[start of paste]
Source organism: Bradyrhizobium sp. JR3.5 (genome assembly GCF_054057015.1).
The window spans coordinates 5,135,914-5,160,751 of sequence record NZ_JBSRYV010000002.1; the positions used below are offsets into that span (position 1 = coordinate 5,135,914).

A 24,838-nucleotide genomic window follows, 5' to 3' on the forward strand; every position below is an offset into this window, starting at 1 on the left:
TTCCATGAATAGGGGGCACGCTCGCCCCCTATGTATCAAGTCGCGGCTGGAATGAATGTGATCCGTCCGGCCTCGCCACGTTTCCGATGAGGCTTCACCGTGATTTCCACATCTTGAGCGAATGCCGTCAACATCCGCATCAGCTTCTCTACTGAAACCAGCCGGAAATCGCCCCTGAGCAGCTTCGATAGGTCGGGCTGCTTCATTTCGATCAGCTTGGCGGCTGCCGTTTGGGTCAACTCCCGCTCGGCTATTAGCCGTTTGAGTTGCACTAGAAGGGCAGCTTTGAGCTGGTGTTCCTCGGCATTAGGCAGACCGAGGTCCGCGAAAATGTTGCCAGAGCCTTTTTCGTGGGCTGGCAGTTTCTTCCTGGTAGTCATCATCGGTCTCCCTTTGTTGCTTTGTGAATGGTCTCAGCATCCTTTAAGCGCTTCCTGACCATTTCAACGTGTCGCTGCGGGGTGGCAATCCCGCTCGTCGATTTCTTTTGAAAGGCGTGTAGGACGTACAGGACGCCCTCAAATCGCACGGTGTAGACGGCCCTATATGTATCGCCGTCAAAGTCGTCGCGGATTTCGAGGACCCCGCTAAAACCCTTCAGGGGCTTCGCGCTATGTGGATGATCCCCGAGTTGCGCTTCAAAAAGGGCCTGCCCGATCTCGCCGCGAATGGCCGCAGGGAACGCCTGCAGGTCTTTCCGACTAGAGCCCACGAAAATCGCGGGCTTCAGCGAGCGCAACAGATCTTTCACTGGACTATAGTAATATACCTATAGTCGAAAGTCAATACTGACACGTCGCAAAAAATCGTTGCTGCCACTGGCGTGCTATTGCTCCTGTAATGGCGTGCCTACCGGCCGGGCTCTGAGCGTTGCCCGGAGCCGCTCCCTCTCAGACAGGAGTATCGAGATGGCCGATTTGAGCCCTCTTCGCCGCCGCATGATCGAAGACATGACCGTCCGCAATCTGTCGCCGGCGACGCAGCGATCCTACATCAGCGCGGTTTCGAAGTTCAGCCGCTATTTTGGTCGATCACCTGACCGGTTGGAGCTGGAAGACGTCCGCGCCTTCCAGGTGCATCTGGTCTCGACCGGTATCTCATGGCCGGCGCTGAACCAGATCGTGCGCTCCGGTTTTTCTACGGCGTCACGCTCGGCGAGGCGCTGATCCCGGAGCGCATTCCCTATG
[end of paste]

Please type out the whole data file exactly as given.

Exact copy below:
Source organism: Bradyrhizobium sp. JR3.5 (genome assembly GCF_054057015.1).
The window spans coordinates 5,135,914-5,160,751 of sequence record NZ_JBSRYV010000002.1; the positions used below are offsets into that span (position 1 = coordinate 5,135,914).

A 24,838-nucleotide genomic window follows, 5' to 3' on the forward strand; every position below is an offset into this window, starting at 1 on the left:
TTCCATGAATAGGGGGCACGCTCGCCCCCTATGTATCAAGTCGCGGCTGGAATGAATGTGATCCGTCCGGCCTCGCCACGTTTCCGATGAGGCTTCACCGTGATTTCCACATCTTGAGCGAATGCCGTCAACATCCGCATCAGCTTCTCTACTGAAACCAGCCGGAAATCGCCCCTGAGCAGCTTCGATAGGTCGGGCTGCTTCATTTCGATCAGCTTGGCGGCTGCCGTTTGGGTCAACTCCCGCTCGGCTATTAGCCGTTTGAGTTGCACTAGAAGGGCAGCTTTGAGCTGGTGTTCCTCGGCATTAGGCAGACCGAGGTCCGCGAAAATGTTGCCAGAGCCTTTTTCGTGGGCTGGCAGTTTCTTCCTGGTAGTCATCATCGGTCTCCCTTTGTTGCTTTGTGAATGGTCTCAGCATCCTTTAAGCGCTTCCTGACCATTTCAACGTGTCGCTGCGGGGTGGCAATCCCGCTCGTCGATTTCTTTTGAAAGGCGTGTAGGACGTACAGGACGCCCTCAAATCGCACGGTGTAGACGGCCCTATATGTATCGCCGTCAAAGTCGTCGCGGATTTCGAGGACCCCGCTAAAACCCTTCAGGGGCTTCGCGCTATGTGGATGATCCCCGAGTTGCGCTTCAAAAAGGGCCTGCCCGATCTCGCCGCGAATGGCCGCAGGGAACGCCTGCAGGTCTTTCCGACTAGAGCCCACGAAAATCGCGGGCTTCAGCGAGCGCAACAGATCTTTCACTGGACTATAGTAATATACCTATAGTCGAAAGTCAATACTGACACGTCGCAAAAAATCGTTGCTGCCACTGGCGTGCTATTGCTCCTGTAATGGCGTGCCTACCGGCCGGGCTCTGAGCGTTGCCCGGAGCCGCTCCCTCTCAGACAGGAGTATCGAGATGGCCGATTTGAGCCCTCTTCGCCGCCGCATGATCGAAGACATGACCGTCCGCAATCTGTCGCCGGCGACGCAGCGATCCTACATCAGCGCGGTTTCGAAGTTCAGCCGCTATTTTGGTCGATCACCTGACCGGTTGGAGCTGGAAGACGTCCGCGCCTTCCAGGTGCATCTGGTCTCGACCGGTATCTCATGGCCGGCGCTGAACCAGATCGTGCGCTCCGGTTTTTCTACGGCGTCACGCTCGGCGAGGCGCTGATCCCGGAGCGCATTCCCTATG